I was asked to address the Yale Political Union on the topic “Resolved: Embrace Online Education.” I agreed to speak in the negative. Let me start with a proposition: the great social calamity of our time is that people are being replaced by machines. This is happening and it will go on happening. But we may want to stop or slow the process when we have a chance, in order to ask a large question. To what extent are the uniquely human elements of our lives, things not reproducible by mechanical or technical substitutes, the result of spontaneous or unplanned experience? Such experience, whatever we think of it, is made possible by the arts of give-and-take that we learn in the physical presence of human beings.
American society is still on the near side of robotification. People who can’t conjure up the relevant sympathy in the presence of other people are still felt to need various kinds of remedial help: they are autistic or sociopathic, it may be said—those are two of a range of clinical terms. Less clinically we may say that such people lack a certain affective range. However efficiently they perform their tasks, we don’t yet think well of those who in their everyday lives maximize efficiency and minimize considerate, responsive, and unrehearsed interaction, whether they neglect such things from physiological incapacity or a prudential fear of squandering their energy on emotions that are not formally necessary.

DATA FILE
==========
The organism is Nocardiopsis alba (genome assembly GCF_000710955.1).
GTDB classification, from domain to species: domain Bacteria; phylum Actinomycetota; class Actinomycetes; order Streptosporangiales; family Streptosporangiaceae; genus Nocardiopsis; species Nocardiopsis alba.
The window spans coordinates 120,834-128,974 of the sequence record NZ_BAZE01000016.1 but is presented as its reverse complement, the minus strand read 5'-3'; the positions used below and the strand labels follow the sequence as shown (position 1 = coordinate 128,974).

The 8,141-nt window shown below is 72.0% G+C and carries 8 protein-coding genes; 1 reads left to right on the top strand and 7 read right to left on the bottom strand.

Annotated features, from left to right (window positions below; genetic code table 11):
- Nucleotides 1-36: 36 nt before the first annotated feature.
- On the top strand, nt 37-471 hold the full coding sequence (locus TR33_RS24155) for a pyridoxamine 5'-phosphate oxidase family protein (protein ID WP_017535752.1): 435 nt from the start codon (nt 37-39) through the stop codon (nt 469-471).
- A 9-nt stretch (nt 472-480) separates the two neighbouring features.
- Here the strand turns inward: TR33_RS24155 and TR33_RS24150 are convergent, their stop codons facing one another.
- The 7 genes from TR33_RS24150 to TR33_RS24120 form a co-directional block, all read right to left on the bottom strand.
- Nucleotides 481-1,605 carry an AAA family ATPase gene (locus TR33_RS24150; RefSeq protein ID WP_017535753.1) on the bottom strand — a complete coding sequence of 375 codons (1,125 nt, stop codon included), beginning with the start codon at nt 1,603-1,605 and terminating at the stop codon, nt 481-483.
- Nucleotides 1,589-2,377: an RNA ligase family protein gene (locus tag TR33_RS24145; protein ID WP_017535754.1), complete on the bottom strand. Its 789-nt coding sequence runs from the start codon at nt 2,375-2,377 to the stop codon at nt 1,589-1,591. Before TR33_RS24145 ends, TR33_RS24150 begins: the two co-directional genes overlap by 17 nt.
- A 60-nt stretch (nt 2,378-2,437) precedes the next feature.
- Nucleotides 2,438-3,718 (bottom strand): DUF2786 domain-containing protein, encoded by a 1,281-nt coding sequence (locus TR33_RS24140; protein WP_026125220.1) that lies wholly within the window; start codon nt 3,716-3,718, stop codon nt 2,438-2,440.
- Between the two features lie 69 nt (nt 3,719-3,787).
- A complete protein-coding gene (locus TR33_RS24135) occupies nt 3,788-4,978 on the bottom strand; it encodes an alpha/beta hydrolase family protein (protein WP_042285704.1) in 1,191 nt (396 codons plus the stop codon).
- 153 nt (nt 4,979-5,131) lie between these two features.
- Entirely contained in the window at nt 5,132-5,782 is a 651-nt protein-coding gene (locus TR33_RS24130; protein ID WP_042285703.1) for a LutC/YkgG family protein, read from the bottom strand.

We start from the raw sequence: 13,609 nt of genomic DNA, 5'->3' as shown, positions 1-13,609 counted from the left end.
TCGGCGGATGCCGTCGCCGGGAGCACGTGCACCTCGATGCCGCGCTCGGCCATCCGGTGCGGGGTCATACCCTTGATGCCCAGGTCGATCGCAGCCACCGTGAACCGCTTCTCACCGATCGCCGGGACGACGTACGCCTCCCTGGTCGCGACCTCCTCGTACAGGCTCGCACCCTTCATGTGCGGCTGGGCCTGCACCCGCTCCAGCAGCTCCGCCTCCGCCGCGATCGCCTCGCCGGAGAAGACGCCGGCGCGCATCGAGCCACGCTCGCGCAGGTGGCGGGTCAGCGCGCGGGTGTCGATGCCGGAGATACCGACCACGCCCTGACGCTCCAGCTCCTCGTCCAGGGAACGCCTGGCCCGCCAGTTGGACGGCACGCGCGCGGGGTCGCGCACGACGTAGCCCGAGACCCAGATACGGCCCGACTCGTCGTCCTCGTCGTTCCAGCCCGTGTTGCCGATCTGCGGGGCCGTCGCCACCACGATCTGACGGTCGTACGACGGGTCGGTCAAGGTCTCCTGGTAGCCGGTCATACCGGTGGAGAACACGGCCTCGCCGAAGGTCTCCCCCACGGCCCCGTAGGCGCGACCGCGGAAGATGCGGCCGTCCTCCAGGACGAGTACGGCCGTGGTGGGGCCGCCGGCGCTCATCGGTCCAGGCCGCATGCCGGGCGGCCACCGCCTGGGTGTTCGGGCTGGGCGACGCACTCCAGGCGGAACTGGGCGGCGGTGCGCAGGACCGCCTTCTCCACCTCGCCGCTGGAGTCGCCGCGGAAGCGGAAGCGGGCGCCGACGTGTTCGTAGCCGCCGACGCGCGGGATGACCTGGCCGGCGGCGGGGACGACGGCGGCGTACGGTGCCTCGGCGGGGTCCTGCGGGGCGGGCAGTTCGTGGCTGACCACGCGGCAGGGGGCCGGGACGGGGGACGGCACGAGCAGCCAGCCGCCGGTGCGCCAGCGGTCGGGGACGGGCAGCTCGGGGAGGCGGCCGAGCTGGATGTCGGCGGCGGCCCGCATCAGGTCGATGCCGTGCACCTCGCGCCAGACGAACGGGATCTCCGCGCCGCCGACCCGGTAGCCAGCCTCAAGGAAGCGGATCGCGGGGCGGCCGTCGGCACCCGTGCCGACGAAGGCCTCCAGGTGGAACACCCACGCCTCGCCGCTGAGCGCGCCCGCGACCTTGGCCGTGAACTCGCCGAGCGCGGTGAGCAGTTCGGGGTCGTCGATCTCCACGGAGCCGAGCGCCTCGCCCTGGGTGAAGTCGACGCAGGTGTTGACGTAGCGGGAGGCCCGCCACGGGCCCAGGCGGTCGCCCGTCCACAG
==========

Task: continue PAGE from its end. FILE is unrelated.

This prejudice continues to be widely shared. But the consensus is visibly weaker than it was a decade ago. As people are replaced by machines—in Britain, they call such people “redundant”—the survivors who remain in prosperous employment are being asked to become more machinelike. This fits with the idea that all the valuable human skills and varieties of knowledge are things that can be assimilated in a machinelike way. We can know the quantity of information involved, and we can program it to be poured into the receiving persons as a kind of “input” that eventually yields the desired “product.” Even in this short summary, however, I have introduced an assumption that you may want to stand back and question. Is it really the case that all knowledge is a form of information? Are there some kinds of learning or mental activity that are not connected with, or properly describable as, knowledge?
When H.L. Mencken, an avowed atheist, was asked if he believed in baptism, he replied “Believe in it? I’ve seen it done!” For thirty-eight years, I’ve been a teacher of a discipline of interpretation that is fostered in university departments of literature, philosophy, the history of ideas, and to some extent psychology and political science, a discipline that might best be described as an art that can be taught; and if someone asks, “Do you believe…
This is exclusive content for subscribers only – subscribe at this low introductory rate for immediate access!
Unlock this article, and thousands more from our complete 55+ year archive, by subscribing at the low introductory rate of just $1 an issue – that’s 10 issues online plus six months of full archive access for just $10.
Purchase a trial Online Edition subscription and receive unlimited access for one week to all the content on nybooks.com.